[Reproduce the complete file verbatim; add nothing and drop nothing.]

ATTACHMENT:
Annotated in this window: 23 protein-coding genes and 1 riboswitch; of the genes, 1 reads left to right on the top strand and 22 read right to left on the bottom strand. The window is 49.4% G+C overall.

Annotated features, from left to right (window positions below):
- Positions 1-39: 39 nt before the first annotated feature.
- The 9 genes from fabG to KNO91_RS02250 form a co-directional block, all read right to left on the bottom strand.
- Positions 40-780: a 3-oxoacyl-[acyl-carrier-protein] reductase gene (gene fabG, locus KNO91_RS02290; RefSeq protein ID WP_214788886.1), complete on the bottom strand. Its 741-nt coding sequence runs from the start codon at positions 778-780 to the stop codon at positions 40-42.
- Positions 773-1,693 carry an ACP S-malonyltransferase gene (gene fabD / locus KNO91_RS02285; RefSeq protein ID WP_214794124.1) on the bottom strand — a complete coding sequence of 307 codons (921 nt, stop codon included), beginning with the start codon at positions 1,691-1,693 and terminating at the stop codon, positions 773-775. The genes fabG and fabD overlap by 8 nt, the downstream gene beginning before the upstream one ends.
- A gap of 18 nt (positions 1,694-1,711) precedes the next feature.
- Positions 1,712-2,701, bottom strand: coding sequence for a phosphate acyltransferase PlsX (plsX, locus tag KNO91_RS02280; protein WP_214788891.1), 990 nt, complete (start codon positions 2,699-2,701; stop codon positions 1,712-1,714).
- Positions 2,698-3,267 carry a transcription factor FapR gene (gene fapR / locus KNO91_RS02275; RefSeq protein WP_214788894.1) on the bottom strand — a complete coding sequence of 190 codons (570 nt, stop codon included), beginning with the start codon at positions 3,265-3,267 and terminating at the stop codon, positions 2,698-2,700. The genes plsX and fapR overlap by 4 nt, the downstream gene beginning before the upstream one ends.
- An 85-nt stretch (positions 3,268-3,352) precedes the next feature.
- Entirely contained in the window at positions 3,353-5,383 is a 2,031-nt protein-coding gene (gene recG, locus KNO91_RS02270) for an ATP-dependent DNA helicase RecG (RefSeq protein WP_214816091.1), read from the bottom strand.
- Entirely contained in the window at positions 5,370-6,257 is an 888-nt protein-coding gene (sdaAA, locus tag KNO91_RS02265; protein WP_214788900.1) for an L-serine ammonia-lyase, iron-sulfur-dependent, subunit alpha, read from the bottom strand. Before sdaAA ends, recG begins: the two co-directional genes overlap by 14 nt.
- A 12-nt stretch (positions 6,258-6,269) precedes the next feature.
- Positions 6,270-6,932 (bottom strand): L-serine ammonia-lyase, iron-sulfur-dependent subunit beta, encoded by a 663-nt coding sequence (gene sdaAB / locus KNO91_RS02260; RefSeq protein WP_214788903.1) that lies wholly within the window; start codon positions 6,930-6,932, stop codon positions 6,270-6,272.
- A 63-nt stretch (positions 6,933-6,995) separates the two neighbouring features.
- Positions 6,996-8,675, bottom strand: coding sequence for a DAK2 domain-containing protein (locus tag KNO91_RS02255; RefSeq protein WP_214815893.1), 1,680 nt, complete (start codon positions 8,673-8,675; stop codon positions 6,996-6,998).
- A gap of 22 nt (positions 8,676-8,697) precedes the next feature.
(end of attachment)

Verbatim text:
Annotated in this window: 23 protein-coding genes and 1 riboswitch; of the genes, 1 reads left to right on the top strand and 22 read right to left on the bottom strand. The window is 49.4% G+C overall.

Annotated features, from left to right (window positions below):
- Positions 1-39: 39 nt before the first annotated feature.
- The 9 genes from fabG to KNO91_RS02250 form a co-directional block, all read right to left on the bottom strand.
- Positions 40-780: a 3-oxoacyl-[acyl-carrier-protein] reductase gene (gene fabG, locus KNO91_RS02290; RefSeq protein ID WP_214788886.1), complete on the bottom strand. Its 741-nt coding sequence runs from the start codon at positions 778-780 to the stop codon at positions 40-42.
- Positions 773-1,693 carry an ACP S-malonyltransferase gene (gene fabD / locus KNO91_RS02285; RefSeq protein ID WP_214794124.1) on the bottom strand — a complete coding sequence of 307 codons (921 nt, stop codon included), beginning with the start codon at positions 1,691-1,693 and terminating at the stop codon, positions 773-775. The genes fabG and fabD overlap by 8 nt, the downstream gene beginning before the upstream one ends.
- A gap of 18 nt (positions 1,694-1,711) precedes the next feature.
- Positions 1,712-2,701, bottom strand: coding sequence for a phosphate acyltransferase PlsX (plsX, locus tag KNO91_RS02280; protein WP_214788891.1), 990 nt, complete (start codon positions 2,699-2,701; stop codon positions 1,712-1,714).
- Positions 2,698-3,267 carry a transcription factor FapR gene (gene fapR / locus KNO91_RS02275; RefSeq protein WP_214788894.1) on the bottom strand — a complete coding sequence of 190 codons (570 nt, stop codon included), beginning with the start codon at positions 3,265-3,267 and terminating at the stop codon, positions 2,698-2,700. The genes plsX and fapR overlap by 4 nt, the downstream gene beginning before the upstream one ends.
- An 85-nt stretch (positions 3,268-3,352) precedes the next feature.
- Entirely contained in the window at positions 3,353-5,383 is a 2,031-nt protein-coding gene (gene recG, locus KNO91_RS02270) for an ATP-dependent DNA helicase RecG (RefSeq protein WP_214816091.1), read from the bottom strand.
- Entirely contained in the window at positions 5,370-6,257 is an 888-nt protein-coding gene (sdaAA, locus tag KNO91_RS02265; protein WP_214788900.1) for an L-serine ammonia-lyase, iron-sulfur-dependent, subunit alpha, read from the bottom strand. Before sdaAA ends, recG begins: the two co-directional genes overlap by 14 nt.
- A 12-nt stretch (positions 6,258-6,269) precedes the next feature.
- Positions 6,270-6,932 (bottom strand): L-serine ammonia-lyase, iron-sulfur-dependent subunit beta, encoded by a 663-nt coding sequence (gene sdaAB / locus KNO91_RS02260; RefSeq protein WP_214788903.1) that lies wholly within the window; start codon positions 6,930-6,932, stop codon positions 6,270-6,272.
- A 63-nt stretch (positions 6,933-6,995) separates the two neighbouring features.
- Positions 6,996-8,675, bottom strand: coding sequence for a DAK2 domain-containing protein (locus tag KNO91_RS02255; RefSeq protein WP_214815893.1), 1,680 nt, complete (start codon positions 8,673-8,675; stop codon positions 6,996-6,998).
- A gap of 22 nt (positions 8,676-8,697) precedes the next feature.